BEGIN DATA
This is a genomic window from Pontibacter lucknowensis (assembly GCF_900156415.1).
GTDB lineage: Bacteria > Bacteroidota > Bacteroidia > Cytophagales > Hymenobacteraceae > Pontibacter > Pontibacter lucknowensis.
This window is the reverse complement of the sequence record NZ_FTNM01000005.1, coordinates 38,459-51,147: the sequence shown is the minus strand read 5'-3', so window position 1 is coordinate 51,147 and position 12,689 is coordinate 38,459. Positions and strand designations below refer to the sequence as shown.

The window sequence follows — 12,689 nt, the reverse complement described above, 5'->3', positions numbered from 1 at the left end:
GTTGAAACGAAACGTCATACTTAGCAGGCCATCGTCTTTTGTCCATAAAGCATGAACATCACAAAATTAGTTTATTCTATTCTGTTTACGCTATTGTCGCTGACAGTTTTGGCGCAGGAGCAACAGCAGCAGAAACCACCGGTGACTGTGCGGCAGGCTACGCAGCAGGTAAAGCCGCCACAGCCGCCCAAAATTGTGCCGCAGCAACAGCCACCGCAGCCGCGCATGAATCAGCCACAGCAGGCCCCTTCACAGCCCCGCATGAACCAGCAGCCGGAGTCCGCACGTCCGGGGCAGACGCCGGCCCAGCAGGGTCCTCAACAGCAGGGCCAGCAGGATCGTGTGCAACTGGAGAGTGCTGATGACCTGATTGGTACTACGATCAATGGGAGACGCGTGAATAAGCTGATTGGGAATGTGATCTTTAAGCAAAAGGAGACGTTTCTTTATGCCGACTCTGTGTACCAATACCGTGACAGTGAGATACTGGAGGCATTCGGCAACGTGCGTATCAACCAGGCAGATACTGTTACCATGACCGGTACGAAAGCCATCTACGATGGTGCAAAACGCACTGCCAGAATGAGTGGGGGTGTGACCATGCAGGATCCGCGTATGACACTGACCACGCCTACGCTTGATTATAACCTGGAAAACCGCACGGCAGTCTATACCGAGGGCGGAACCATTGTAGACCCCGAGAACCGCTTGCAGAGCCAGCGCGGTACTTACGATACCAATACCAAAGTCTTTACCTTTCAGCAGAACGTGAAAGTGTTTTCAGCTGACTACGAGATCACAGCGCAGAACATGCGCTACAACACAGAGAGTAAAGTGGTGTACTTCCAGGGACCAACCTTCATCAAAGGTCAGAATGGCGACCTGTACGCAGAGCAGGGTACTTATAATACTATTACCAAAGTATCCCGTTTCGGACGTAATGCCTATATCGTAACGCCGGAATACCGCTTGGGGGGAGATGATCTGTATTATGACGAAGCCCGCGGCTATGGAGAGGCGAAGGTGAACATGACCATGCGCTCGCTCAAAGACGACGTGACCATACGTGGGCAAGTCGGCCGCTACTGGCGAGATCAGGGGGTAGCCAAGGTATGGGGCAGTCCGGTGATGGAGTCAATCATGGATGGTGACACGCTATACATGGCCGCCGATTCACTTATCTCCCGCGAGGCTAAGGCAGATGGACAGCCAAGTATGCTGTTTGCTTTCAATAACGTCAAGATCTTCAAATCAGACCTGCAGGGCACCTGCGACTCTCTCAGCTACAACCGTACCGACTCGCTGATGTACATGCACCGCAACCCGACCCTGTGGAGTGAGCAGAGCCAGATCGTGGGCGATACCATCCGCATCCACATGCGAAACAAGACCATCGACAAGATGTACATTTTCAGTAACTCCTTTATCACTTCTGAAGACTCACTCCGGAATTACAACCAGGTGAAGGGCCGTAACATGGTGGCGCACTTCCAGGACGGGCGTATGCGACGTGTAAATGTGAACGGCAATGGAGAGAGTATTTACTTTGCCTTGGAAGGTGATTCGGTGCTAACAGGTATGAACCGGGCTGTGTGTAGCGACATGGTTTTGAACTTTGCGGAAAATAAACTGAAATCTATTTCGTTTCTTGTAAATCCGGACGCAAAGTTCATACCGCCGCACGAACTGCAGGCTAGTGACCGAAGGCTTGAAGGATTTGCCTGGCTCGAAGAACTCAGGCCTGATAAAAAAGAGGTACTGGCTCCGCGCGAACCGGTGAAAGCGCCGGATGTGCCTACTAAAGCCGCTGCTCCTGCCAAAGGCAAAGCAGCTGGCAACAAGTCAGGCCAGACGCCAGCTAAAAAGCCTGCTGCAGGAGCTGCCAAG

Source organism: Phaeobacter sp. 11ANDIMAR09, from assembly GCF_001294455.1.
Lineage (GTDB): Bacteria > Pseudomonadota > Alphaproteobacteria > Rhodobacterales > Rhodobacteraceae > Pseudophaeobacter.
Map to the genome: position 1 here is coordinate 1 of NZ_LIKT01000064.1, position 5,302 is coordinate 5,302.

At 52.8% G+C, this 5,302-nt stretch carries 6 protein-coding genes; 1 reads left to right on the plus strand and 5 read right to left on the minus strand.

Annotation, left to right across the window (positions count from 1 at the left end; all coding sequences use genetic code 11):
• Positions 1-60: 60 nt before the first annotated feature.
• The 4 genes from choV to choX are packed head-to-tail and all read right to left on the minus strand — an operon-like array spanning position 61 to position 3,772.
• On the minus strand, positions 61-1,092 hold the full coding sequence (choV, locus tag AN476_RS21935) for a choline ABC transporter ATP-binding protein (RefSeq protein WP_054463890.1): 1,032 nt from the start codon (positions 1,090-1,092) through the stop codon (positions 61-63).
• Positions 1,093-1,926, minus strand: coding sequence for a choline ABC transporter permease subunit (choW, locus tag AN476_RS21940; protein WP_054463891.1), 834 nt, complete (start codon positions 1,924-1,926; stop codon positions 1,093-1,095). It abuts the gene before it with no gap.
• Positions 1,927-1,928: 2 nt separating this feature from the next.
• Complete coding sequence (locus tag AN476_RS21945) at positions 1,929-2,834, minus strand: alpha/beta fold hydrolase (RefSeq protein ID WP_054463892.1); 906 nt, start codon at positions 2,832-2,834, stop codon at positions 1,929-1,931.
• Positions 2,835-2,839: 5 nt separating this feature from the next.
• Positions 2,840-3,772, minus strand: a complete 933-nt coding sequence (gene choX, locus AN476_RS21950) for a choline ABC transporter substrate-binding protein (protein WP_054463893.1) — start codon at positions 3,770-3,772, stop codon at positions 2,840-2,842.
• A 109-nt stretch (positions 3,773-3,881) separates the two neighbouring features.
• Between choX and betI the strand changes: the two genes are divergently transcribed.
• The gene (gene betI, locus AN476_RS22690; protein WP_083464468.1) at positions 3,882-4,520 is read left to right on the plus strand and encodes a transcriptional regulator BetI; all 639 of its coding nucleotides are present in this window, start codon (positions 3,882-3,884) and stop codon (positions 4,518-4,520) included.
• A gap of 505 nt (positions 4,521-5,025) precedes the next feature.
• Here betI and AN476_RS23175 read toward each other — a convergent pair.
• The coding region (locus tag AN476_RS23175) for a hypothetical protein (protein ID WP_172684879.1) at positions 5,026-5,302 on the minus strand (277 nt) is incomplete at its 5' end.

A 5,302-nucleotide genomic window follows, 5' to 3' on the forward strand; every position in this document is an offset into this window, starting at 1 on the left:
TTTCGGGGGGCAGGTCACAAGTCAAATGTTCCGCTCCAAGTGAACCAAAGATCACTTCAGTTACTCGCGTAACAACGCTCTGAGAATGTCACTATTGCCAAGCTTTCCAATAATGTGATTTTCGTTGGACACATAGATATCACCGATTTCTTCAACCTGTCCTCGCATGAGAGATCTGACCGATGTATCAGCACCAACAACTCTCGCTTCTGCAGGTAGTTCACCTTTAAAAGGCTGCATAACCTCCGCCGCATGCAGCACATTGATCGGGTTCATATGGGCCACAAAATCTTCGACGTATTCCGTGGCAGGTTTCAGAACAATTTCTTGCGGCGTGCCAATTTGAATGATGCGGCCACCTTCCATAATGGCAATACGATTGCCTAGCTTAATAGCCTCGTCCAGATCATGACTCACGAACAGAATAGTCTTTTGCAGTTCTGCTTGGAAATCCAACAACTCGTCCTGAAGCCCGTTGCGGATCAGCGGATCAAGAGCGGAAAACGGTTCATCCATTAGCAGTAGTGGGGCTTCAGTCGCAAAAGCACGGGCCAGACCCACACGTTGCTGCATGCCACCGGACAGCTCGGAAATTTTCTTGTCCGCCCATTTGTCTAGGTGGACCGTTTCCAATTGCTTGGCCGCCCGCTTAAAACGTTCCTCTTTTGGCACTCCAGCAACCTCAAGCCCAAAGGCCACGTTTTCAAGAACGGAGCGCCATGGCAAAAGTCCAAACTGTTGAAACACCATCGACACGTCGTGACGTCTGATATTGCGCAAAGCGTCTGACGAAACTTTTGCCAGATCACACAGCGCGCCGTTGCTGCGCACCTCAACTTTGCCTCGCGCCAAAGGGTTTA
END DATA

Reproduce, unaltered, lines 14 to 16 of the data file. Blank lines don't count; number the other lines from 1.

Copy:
• Positions 1,093-1,926, minus strand: coding sequence for a choline ABC transporter permease subunit (choW, locus tag AN476_RS21940; protein WP_054463891.1), 834 nt, complete (start codon positions 1,924-1,926; stop codon positions 1,093-1,095). It abuts the gene before it with no gap.
• Positions 1,927-1,928: 2 nt separating this feature from the next.
• Complete coding sequence (locus tag AN476_RS21945) at positions 1,929-2,834, minus strand: alpha/beta fold hydrolase (RefSeq protein ID WP_054463892.1); 906 nt, start codon at positions 2,832-2,834, stop codon at positions 1,929-1,931.